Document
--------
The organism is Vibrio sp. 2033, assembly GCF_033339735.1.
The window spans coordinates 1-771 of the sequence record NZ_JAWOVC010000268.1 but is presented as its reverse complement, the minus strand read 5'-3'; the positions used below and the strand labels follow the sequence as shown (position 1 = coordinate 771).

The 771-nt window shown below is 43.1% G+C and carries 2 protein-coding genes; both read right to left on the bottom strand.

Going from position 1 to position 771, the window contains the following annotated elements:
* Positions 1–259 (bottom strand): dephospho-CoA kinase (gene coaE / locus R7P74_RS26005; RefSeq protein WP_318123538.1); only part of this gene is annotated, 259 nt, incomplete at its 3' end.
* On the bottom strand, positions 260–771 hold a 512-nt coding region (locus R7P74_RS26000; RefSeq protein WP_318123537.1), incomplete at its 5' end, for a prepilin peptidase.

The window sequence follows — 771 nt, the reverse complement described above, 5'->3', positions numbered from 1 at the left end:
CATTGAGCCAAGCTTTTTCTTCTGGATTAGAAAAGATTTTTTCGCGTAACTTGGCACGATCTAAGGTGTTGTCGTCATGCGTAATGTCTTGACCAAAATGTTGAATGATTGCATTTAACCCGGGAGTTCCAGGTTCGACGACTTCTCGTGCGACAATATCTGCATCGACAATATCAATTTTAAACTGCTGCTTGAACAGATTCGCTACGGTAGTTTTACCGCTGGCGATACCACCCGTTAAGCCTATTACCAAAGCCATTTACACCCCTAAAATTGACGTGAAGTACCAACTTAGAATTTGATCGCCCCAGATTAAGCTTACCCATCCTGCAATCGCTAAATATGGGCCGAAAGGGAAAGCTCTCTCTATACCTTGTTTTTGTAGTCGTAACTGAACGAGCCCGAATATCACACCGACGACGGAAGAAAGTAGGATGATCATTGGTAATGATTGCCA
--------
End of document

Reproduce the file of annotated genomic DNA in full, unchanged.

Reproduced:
The organism is Vibrio sp. 2033, assembly GCF_033339735.1.
The window spans coordinates 1-771 of the sequence record NZ_JAWOVC010000268.1 but is presented as its reverse complement, the minus strand read 5'-3'; the positions used below and the strand labels follow the sequence as shown (position 1 = coordinate 771).

The 771-nt window shown below is 43.1% G+C and carries 2 protein-coding genes; both read right to left on the bottom strand.

Going from position 1 to position 771, the window contains the following annotated elements:
* Positions 1–259 (bottom strand): dephospho-CoA kinase (gene coaE / locus R7P74_RS26005; RefSeq protein WP_318123538.1); only part of this gene is annotated, 259 nt, incomplete at its 3' end.
* On the bottom strand, positions 260–771 hold a 512-nt coding region (locus R7P74_RS26000; RefSeq protein WP_318123537.1), incomplete at its 5' end, for a prepilin peptidase.

The window sequence follows — 771 nt, the reverse complement described above, 5'->3', positions numbered from 1 at the left end:
CATTGAGCCAAGCTTTTTCTTCTGGATTAGAAAAGATTTTTTCGCGTAACTTGGCACGATCTAAGGTGTTGTCGTCATGCGTAATGTCTTGACCAAAATGTTGAATGATTGCATTTAACCCGGGAGTTCCAGGTTCGACGACTTCTCGTGCGACAATATCTGCATCGACAATATCAATTTTAAACTGCTGCTTGAACAGATTCGCTACGGTAGTTTTACCGCTGGCGATACCACCCGTTAAGCCTATTACCAAAGCCATTTACACCCCTAAAATTGACGTGAAGTACCAACTTAGAATTTGATCGCCCCAGATTAAGCTTACCCATCCTGCAATCGCTAAATATGGGCCGAAAGGGAAAGCTCTCTCTATACCTTGTTTTTGTAGTCGTAACTGAACGAGCCCGAATATCACACCGACGACGGAAGAAAGTAGGATGATCATTGGTAATGATTGCCA